- Researchers have identified a new radioactive substance called CB-2PA-NT as a promising candidate for a theranostics strategy, combining therapy and diagnostics.
- The substance, which targets neurotensin receptors found in various cancers, demonstrates high uptake and retention in tumors while maintaining a clear distinction from surrounding tissues.
- With regulatory approval pending, researchers hope to conduct human imaging studies using CB-2PA-NT in the near future, which could impact personalized medicine for cancer patients.
The University of North Carolina and the University of Wisconsin have collaborated on developing a new anti-cancer drug candidate, called CB-2PA-NT, that may have a wide application.
This research lays the groundwork for future studies to use CB-2PA-NT in human imaging, although, regulatory approval is still needed before these studies can commence.
New study findings, presented at the Society of Nuclear Medicine and Molecular Imaging Annual Meeting (SNMMI 2023), position CB-2PA-NT as a promising candidate for an innovative
Finding the right treatment depends on the correct diagnosis. In the age of personalized medicine, where therapies can be customized according to a person’s specific biomarkers, an accurate diagnosis is even more essential.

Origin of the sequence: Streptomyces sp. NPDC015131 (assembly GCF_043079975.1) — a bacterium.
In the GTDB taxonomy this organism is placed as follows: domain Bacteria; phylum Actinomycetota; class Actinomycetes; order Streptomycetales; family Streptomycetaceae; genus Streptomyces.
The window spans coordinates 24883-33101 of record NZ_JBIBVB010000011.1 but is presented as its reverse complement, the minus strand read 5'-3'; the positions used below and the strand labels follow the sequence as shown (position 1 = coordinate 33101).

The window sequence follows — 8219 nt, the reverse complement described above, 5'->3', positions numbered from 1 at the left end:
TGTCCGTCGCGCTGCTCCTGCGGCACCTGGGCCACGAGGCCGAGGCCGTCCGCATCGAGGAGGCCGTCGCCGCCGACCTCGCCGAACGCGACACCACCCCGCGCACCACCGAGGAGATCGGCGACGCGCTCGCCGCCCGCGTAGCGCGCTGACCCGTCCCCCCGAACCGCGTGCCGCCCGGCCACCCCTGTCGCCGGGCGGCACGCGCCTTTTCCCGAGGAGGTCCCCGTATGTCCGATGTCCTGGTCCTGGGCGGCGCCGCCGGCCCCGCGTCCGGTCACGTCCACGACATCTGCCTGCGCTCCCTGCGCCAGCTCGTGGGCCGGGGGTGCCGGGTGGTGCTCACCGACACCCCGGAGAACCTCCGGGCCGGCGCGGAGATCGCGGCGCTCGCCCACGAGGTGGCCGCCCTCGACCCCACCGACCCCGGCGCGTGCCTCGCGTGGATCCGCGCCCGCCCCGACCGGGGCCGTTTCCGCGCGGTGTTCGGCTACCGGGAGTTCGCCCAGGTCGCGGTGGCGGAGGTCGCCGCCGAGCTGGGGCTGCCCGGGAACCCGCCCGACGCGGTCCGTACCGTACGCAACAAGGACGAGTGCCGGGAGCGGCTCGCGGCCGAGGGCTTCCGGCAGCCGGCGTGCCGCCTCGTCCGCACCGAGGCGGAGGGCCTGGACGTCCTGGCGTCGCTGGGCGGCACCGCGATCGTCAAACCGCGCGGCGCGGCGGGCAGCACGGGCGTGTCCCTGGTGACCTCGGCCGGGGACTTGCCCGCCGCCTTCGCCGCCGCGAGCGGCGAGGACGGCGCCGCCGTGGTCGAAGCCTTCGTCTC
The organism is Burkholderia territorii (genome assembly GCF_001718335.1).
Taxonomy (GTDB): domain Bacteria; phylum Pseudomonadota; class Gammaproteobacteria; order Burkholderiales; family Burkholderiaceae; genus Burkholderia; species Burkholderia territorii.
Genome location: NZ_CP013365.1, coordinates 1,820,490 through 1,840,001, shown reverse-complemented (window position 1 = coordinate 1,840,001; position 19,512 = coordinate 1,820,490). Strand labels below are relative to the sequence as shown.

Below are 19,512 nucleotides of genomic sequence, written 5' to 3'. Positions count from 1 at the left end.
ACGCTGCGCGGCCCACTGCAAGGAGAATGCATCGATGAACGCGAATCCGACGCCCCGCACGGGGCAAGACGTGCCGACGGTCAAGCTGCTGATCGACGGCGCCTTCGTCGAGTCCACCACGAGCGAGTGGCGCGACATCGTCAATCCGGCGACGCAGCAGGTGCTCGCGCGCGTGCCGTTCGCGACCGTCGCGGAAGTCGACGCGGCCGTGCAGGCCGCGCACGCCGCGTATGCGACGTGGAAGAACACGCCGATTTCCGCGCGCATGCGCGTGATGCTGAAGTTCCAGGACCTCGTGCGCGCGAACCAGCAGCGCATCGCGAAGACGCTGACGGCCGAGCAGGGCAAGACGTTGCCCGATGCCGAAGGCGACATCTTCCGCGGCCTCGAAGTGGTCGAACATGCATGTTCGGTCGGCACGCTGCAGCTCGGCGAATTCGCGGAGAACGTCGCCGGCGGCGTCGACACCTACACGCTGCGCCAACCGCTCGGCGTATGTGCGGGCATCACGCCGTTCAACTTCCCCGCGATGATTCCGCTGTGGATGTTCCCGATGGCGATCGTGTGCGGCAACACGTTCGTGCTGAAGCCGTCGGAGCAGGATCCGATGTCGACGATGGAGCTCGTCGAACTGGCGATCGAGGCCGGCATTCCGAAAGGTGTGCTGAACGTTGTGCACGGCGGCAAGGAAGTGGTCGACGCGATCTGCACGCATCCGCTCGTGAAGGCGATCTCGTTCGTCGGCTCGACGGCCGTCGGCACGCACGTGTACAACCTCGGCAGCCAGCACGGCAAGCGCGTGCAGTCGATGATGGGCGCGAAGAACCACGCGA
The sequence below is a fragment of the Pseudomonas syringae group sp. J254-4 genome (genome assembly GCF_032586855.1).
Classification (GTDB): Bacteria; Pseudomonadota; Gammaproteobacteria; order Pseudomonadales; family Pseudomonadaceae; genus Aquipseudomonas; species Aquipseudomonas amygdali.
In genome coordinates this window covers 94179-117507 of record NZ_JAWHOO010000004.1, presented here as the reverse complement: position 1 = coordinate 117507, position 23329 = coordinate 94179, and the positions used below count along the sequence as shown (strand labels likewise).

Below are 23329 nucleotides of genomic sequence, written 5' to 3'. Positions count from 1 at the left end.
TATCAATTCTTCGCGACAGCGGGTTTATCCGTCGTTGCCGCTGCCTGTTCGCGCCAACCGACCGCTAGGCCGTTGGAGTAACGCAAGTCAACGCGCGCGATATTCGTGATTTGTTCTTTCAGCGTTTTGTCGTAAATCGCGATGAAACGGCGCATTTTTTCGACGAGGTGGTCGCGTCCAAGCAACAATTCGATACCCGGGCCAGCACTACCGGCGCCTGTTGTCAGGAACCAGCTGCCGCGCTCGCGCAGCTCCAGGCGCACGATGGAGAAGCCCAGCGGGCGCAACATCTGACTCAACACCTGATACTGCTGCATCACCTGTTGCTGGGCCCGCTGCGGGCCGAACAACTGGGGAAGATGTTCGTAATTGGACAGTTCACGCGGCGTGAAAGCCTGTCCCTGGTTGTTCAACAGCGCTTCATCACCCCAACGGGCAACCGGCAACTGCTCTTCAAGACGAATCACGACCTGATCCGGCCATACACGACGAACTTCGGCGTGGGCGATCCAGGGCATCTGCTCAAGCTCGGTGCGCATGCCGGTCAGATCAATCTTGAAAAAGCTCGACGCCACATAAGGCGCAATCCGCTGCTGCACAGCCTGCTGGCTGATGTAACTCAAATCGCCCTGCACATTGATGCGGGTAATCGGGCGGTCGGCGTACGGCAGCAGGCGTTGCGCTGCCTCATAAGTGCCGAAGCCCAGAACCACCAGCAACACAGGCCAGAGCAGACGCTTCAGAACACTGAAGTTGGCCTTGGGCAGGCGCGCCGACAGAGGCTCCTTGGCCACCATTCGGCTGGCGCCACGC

This is particularly evident in the field of oncology, where the significance of obtaining a precise diagnosis is vital.
Theranostics presents a powerful strategy in the fight against cancer, combining two essential elements. It involves identifying cancer cells throughout the body and administering specialized radiation to eliminate them.
To pinpoint the cancer, positron emission tomography (PET) is employed, followed by the administration of medication to eradicate it. The remarkable precision of theranostics significantly lowers the likelihood of harming neighboring healthy tissues.
By specifically targeting neurotensin receptors (NTSRs) found in various types of cancer, CB-2PA-NT holds great potential for advancing the field of precision medicine.
Scientists have been working on creating radioactive substances that can specifically bind to NTSR1, one of these receptors.
However, previous attempts to make these substances have had limited success in terms of how well they are taken up and retained by tumors.
Xinrui Ma, a doctoral researcher at the University of North Carolina in Chapel Hill, and one of the study authors explained the key findings to Medical News Today.
“This [study] abstract reports a novel theranostic agent targeting neurotensin receptor 1 (NTSR1) and its application in cancer imaging and therapy,” Ma explained.
“Previously, several groups including us have tried to optimize NTSR1-related agents — in fact, we have been working on this target since 2012. However,” she noted, “challenges include low serum stability, high liver uptake, agonistic nature of some ligands and/or rapid washout.”
“Building on previous research and experience, we discovered that the cross-linked propylamine moiety can significantly improve tumor uptake and retention,” Ma added.
“Compared to the peptide-based ligand, the tumor uptake increased 10-fold while still maintain[ing] the high contrast. More importantly, the high uptake was maintained at 24 and 48 hours after injection,” highlighted the researcher.